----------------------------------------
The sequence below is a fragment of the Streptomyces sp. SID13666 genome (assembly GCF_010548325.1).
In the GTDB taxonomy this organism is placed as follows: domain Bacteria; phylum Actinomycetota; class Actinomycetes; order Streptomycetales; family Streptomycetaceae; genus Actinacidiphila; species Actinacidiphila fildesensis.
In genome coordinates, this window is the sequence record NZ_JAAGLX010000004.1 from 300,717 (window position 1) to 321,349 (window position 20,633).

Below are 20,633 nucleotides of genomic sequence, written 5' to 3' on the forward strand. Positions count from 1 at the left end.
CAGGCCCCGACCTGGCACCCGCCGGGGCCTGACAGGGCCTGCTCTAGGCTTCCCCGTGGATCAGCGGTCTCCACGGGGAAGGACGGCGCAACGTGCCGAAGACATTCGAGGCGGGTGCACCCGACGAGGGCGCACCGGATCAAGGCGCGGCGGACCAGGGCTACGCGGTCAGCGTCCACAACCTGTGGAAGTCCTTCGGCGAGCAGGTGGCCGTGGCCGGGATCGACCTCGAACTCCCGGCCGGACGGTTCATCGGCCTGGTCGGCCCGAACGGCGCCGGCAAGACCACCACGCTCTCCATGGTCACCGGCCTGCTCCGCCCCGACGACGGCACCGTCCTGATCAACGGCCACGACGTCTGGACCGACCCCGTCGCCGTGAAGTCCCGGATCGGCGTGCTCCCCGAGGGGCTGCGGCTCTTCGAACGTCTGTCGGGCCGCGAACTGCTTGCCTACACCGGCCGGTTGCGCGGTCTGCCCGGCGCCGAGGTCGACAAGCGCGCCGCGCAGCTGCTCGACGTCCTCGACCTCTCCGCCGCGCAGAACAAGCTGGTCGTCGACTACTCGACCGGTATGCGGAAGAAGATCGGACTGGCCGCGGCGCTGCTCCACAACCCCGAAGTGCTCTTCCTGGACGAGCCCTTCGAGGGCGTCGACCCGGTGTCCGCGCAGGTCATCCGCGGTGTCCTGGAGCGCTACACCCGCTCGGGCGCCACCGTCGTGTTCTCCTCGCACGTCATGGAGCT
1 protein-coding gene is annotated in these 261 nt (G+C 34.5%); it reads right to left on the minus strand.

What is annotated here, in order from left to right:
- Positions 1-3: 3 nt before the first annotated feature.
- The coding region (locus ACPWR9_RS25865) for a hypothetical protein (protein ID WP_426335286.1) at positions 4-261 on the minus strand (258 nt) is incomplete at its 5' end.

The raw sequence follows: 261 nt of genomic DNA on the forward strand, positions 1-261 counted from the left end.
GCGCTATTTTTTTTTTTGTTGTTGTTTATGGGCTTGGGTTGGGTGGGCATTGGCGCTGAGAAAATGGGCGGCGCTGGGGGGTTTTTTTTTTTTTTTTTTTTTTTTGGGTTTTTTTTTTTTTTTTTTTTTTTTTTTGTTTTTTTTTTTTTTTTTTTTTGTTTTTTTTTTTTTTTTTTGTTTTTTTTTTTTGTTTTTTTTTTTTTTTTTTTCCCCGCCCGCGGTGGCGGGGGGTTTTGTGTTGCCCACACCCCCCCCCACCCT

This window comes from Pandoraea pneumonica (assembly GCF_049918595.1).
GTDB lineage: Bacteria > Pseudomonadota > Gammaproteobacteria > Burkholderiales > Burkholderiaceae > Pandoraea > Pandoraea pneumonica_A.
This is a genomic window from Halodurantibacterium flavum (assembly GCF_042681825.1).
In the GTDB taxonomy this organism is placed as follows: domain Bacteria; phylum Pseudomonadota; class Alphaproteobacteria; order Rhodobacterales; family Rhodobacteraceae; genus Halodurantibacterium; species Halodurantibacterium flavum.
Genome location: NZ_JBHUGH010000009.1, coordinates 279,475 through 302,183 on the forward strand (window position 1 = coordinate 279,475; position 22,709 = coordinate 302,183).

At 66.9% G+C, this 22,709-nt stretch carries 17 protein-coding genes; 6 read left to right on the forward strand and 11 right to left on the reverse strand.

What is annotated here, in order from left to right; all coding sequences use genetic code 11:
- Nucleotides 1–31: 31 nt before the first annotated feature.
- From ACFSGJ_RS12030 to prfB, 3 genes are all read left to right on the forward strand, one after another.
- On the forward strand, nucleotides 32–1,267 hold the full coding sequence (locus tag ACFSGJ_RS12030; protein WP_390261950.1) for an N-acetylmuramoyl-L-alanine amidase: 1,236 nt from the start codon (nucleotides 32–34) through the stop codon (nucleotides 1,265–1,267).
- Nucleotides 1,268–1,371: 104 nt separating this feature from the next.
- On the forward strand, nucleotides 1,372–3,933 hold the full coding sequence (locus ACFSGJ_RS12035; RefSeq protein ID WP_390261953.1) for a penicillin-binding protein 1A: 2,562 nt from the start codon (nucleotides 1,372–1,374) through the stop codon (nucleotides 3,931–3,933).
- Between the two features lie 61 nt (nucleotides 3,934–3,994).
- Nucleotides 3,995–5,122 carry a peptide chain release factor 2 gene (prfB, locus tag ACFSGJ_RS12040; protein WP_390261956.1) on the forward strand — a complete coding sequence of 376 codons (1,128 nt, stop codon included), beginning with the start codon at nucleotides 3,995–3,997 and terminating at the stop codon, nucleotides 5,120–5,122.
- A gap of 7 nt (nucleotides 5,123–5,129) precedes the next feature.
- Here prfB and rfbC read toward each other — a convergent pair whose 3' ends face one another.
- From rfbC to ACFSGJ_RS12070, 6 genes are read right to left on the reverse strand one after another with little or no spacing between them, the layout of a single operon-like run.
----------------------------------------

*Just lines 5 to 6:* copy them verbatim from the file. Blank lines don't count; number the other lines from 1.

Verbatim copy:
CAGGCCCCGACCTGGCACCCGCCGGGGCCTGACAGGGCCTGCTCTAGGCTTCCCCGTGGATCAGCGGTCTCCACGGGGAAGGACGGCGCAACGTGCCGAAGACATTCGAGGCGGGTGCACCCGACGAGGGCGCACCGGATCAAGGCGCGGCGGACCAGGGCTACGCGGTCAGCGTCCACAACCTGTGGAAGTCCTTCGGCGAGCAGGTGGCCGTGGCCGGGATCGACCTCGAACTCCCGGCCGGACGGTTCATCGGCCTGGTCGGCCCGAACGGCGCCGGCAAGACCACCACGCTCTCCATGGTCACCGGCCTGCTCCGCCCCGACGACGGCACCGTCCTGATCAACGGCCACGACGTCTGGACCGACCCCGTCGCCGTGAAGTCCCGGATCGGCGTGCTCCCCGAGGGGCTGCGGCTCTTCGAACGTCTGTCGGGCCGCGAACTGCTTGCCTACACCGGCCGGTTGCGCGGTCTGCCCGGCGCCGAGGTCGACAAGCGCGCCGCGCAGCTGCTCGACGTCCTCGACCTCTCCGCCGCGCAGAACAAGCTGGTCGTCGACTACTCGACCGGTATGCGGAAGAAGATCGGACTGGCCGCGGCGCTGCTCCACAACCCCGAAGTGCTCTTCCTGGACGAGCCCTTCGAGGGCGTCGACCCGGTGTCCGCGCAGGTCATCCGCGGTGTCCTGGAGCGCTACACCCGCTCGGGCGCCACCGTCGTGTTCTCCTCGCACGTCATGGAGCT
1 protein-coding gene is annotated in these 261 nt (G+C 34.5%); it reads right to left on the minus strand.